Canada Court challenge seeks to overturn federal gun ban

00:44  23 may  2020
00:44  23 may  2020 Source:   ottawacitizen.com

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Cassandra Parker, 31, co-owner of a sporting goods shop in Prince George, B.C. is taking the federal government to court over sweeping new gun regulations. Cassandra Parker, 31, co-owner of a sporting goods shop in Prince George, B.C. is taking the federal government to court over sweeping new gun regulations.

The owner of a small family-run sporting goods store in Prince George B.C. is taking the federal government to court over sweeping new gun regulations enacted earlier this month in the wake of Canada’s worst mass shooting.

Cassandra Parker, co-owner of K.K.S. Tactical Supplies Ltd. filed the application for judicial review this week after retaining the services of Ottawa criminal defence lawyer Solomon Friedman, a noted firearms law expert and co-author of the Annotated Firearms Act.

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The application asks for a judicial review of the government’s prohibition of some 1,500 models of firearms — the order banned an estimated 100,000 guns that were previously owned legally — arguing that while the government is permitted to ban firearms of certain classifications, an exception exists under the criminal code for guns deemed “reasonable for use in Canada for hunting or sporting purposes.”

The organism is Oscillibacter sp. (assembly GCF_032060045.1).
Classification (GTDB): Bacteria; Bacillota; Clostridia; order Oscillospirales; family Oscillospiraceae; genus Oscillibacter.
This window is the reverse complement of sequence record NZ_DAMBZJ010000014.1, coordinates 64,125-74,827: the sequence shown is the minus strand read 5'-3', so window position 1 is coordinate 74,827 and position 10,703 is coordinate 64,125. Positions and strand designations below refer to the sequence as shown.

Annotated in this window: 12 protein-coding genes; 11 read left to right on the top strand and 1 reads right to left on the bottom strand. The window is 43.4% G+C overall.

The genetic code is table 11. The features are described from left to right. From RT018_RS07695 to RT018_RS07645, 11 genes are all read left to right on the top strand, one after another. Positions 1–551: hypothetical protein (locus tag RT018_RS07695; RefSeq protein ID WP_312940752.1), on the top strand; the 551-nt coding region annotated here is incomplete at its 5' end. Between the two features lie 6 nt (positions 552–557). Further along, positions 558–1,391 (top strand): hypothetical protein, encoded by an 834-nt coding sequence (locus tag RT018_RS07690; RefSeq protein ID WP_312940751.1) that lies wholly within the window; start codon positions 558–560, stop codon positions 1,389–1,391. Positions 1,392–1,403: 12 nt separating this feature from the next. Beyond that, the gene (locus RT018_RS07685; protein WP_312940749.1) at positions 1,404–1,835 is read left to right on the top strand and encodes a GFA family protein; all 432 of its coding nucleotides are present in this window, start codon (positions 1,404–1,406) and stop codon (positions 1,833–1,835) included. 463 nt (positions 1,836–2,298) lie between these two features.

The May 1 cabinet order is “subject to review” by the court, Friedman argues in the application, and it “cannot stand” if the government’s decision is found to be “unreasonable, arbitrary or irrational.”


The application names the Attorney General of Canada, the RCMP and the registrar of firearms as respondents, and requests any future hearing on the matter to be held in Ottawa.

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According to the application, Friedman intends to call evidence to demonstrate the firearms banned under the regulation (SOR/2020-96) “are reasonable for use in Canada for hunting or sporting purposes” and “do not pose a disproportionate risk to public safety.”

The government’s “opinion to the contrary is not supported by the evidence,” Friedman argues, “and is therefore unreasonable.”

The legal challenge will include evidence from public health and firearms policy researchers, sport shooting and hunting experts and firearms engineers, the application states, to contest the language of the ban and to contradict “assertions made by senior members of government, including the Prime Minister.”

The evidence will demonstrate, according to Friedman, that “virtually every statement” contained either within the order or in various public pronouncements “is either false, out-of-context or otherwise misleading.”

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The application touches on several points raised by opposition critics in recent weeks: that the expanded restrictions do not stop the illegal flow of guns, instead banning firearms registered by law-abiding owners, and that the changes are unlikely to result in a “material public safety benefit.”

Opponents have also criticized the government’s decision to issue the ban by Order in Council rather than through Parliamentary debates. Friedman is also seeking a court order for the government to disclose “all information relied on in forming its decision.”